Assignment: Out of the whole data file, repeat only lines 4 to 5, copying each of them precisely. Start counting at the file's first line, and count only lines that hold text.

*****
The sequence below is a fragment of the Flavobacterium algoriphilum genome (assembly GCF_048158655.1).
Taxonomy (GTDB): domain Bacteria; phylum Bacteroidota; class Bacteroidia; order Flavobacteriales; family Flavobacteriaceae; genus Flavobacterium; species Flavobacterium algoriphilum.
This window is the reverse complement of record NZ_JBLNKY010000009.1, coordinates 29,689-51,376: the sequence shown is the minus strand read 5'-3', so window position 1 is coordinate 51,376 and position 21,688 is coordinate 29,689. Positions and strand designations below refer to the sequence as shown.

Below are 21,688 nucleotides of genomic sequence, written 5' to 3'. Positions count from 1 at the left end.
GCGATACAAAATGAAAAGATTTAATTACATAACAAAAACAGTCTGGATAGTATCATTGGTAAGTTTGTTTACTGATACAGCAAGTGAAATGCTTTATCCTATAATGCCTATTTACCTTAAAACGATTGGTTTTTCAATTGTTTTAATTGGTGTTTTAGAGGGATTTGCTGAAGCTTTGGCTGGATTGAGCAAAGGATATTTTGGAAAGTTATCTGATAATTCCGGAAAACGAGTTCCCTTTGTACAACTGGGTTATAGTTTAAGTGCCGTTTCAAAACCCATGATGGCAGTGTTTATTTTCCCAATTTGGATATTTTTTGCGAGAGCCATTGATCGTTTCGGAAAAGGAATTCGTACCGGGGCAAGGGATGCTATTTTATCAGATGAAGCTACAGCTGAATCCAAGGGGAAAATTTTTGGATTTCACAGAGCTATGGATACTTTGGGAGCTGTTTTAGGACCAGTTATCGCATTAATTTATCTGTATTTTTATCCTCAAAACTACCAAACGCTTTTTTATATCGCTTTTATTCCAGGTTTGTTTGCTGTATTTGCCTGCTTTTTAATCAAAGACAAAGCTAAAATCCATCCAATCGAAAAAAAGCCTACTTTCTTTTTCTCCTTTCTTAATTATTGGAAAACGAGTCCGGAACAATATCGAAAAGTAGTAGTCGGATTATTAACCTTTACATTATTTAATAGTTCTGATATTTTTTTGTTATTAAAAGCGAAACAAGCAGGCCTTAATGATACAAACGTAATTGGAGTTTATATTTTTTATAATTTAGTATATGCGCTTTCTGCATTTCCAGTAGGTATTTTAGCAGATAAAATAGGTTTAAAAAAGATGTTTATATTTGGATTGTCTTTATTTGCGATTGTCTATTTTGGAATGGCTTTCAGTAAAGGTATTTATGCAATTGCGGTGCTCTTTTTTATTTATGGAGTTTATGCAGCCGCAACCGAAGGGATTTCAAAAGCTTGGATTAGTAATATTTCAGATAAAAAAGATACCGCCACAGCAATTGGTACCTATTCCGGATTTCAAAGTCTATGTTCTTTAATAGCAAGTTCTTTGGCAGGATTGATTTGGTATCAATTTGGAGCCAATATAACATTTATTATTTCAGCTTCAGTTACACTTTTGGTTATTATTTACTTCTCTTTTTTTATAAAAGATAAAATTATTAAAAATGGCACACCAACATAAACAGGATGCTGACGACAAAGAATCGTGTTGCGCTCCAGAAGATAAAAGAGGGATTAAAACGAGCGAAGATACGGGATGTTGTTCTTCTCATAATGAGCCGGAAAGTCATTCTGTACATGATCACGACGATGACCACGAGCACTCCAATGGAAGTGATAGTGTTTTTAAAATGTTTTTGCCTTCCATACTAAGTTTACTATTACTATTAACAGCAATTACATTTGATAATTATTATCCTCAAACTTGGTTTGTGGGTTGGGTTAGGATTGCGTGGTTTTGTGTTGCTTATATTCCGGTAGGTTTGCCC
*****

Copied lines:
Below are 21,688 nucleotides of genomic sequence, written 5' to 3'. Positions count from 1 at the left end.
GCGATACAAAATGAAAAGATTTAATTACATAACAAAAACAGTCTGGATAGTATCATTGGTAAGTTTGTTTACTGATACAGCAAGTGAAATGCTTTATCCTATAATGCCTATTTACCTTAAAACGATTGGTTTTTCAATTGTTTTAATTGGTGTTTTAGAGGGATTTGCTGAAGCTTTGGCTGGATTGAGCAAAGGATATTTTGGAAAGTTATCTGATAATTCCGGAAAACGAGTTCCCTTTGTACAACTGGGTTATAGTTTAAGTGCCGTTTCAAAACCCATGATGGCAGTGTTTATTTTCCCAATTTGGATATTTTTTGCGAGAGCCATTGATCGTTTCGGAAAAGGAATTCGTACCGGGGCAAGGGATGCTATTTTATCAGATGAAGCTACAGCTGAATCCAAGGGGAAAATTTTTGGATTTCACAGAGCTATGGATACTTTGGGAGCTGTTTTAGGACCAGTTATCGCATTAATTTATCTGTATTTTTATCCTCAAAACTACCAAACGCTTTTTTATATCGCTTTTATTCCAGGTTTGTTTGCTGTATTTGCCTGCTTTTTAATCAAAGACAAAGCTAAAATCCATCCAATCGAAAAAAAGCCTACTTTCTTTTTCTCCTTTCTTAATTATTGGAAAACGAGTCCGGAACAATATCGAAAAGTAGTAGTCGGATTATTAACCTTTACATTATTTAATAGTTCTGATATTTTTTTGTTATTAAAAGCGAAACAAGCAGGCCTTAATGATACAAACGTAATTGGAGTTTATATTTTTTATAATTTAGTATATGCGCTTTCTGCATTTCCAGTAGGTATTTTAGCAGATAAAATAGGTTTAAAAAAGATGTTTATATTTGGATTGTCTTTATTTGCGATTGTCTATTTTGGAATGGCTTTCAGTAAAGGTATTTATGCAATTGCGGTGCTCTTTTTTATTTATGGAGTTTATGCAGCCGCAACCGAAGGGATTTCAAAAGCTTGGATTAGTAATATTTCAGATAAAAAAGATACCGCCACAGCAATTGGTACCTATTCCGGATTTCAAAGTCTATGTTCTTTAATAGCAAGTTCTTTGGCAGGATTGATTTGGTATCAATTTGGAGCCAATATAACATTTATTATTTCAGCTTCAGTTACACTTTTGGTTATTATTTACTTCTCTTTTTTTATAAAAGATAAAATTATTAAAAATGGCACACCAACATAAACAGGATGCTGACGACAAAGAATCGTGTTGCGCTCCAGAAGATAAAAGAGGGATTAAAACGAGCGAAGATACGGGATGTTGTTCTTCTCATAATGAGCCGGAAAGTCATTCTGTACATGATCACGACGATGACCACGAGCACTCCAATGGAAGTGATAGTGTTTTTAAAATGTTTTTGCCTTCCATACTAAGTTTACTATTACTATTAACAGCAATTACATTTGATAATTATTATCCTCAAACTTGGTTTGTGGGTTGGGTTAGGATTGCGTGGTTTTGTGTTGCTTATATTCCGGTAGGTTTGCCC